Moving to OmniOS 01: The Global Zone
25 September 2019

In the beginning was the word and the word was Solaris. And Sun did free its source, and Solaris begat OpenSolaris and happiness reigned. Yet a darkness spread over the world and Oracle seized Solaris and the people fled. OpenSolaris begat Illumos, and was imprisoned for its sin. Solaris lived in chains in a distant land, while Illumos begat SmartOS and OmniOS, and yet more progeny whose names are lost. Though their fathers lay slain by giants, these mighty works live on, revealing their secrets to the enlightened.

The Setup

I have computers at home, and for reasons I cannot explain, it’s somehow important to me that those computers print SunOS when I run uname -s.

It’s a kind of religious thing, and I don’t expect anyone to understand.

I no longer run a Solaris desktop, but it’s still on my fileserver. I have a lot of clients’ data on there and I need encryption at rest, so I had to stick with “proper” Oracle Solaris.

Crypto was added to ZFS after Oracle re-closed the Solaris source, so it’s never been available in any of the open source Illumos distributions. But now the OpenZFS project has it too, and it’s been merged into Illumos. So it looks like I can finally junk that last, unpatched, unsupported, Solaris box and migrate to something more libertarian.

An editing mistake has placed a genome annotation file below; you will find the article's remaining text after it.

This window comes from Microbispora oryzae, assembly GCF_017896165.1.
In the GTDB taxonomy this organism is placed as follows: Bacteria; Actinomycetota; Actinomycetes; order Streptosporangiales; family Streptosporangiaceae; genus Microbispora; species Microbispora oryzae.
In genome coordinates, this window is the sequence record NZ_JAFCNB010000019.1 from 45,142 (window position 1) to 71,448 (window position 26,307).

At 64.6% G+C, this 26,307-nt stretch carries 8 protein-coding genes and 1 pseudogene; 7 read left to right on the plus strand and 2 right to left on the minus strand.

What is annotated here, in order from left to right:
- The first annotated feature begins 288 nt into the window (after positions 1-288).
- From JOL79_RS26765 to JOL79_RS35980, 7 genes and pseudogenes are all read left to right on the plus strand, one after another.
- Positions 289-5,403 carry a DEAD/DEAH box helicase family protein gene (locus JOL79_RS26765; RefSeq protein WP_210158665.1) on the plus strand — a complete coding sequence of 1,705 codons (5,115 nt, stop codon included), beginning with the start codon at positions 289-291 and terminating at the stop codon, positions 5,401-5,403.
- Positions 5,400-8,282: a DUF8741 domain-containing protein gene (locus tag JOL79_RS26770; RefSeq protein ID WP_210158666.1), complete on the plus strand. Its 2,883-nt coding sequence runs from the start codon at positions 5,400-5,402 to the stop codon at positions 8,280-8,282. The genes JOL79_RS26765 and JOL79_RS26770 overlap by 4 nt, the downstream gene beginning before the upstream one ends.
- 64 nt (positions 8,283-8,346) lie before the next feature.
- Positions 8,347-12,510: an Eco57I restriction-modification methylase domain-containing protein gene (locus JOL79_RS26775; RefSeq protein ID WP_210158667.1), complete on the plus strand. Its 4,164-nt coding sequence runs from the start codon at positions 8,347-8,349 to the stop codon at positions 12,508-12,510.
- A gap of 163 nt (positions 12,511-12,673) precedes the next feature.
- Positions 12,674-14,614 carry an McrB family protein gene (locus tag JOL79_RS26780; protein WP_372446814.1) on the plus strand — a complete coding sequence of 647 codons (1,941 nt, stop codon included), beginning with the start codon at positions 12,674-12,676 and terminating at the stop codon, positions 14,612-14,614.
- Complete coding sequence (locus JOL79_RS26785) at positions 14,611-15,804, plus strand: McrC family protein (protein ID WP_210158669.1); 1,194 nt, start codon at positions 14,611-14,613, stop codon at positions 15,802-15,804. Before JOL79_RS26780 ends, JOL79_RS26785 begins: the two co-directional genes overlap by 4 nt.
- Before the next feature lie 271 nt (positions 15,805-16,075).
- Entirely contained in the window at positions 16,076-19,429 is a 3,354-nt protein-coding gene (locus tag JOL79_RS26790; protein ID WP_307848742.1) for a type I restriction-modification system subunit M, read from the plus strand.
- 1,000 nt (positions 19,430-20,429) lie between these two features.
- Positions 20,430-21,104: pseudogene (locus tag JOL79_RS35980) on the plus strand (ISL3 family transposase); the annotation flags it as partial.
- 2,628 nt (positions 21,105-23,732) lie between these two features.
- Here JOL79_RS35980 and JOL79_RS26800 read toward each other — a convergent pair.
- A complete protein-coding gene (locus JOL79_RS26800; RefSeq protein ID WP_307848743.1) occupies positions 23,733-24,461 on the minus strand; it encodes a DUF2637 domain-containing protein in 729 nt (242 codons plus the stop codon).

If I had any sense I’d move to Linux or FreeBSD, but I don’t. I’m a glutton for punishment, and I have this inexplicable devotion to one particular kernel, so I’m installing the Community edition of OmniOS.

The Plan

cube is my Solaris server, named for its shape. It runs about twenty zones doing all manner of things, though its main responsibility is a file/media server. Right now it runs Solaris, and it’s going to be rebuilt with OmniOS. It’s fully config-managed, and I have my own tooling to deploy and redeploy zones in seconds with a single command.

tornado (shark died) is my SmartOS box. SmartOS has been my development platform for a few years, as I deploy to the Joyent Public Cloud, and like that homogeneity. But the JPC is being turned off next month, so tornado is redundant. Much as I like SmartOS, it’s very datacentre focussed, and not the ideal home computer OS, so I’m not sticking with it.

I plan to install OmniOS on tornado, and duplicate as much of cube’s functionality as possible, building everything with the Puppet code which already builds the zones on cube. When that’s all done, I’ll reinstall cube with OmniOS and play the config into it, and tornado can go back on eBay, from whence it came.

The Snags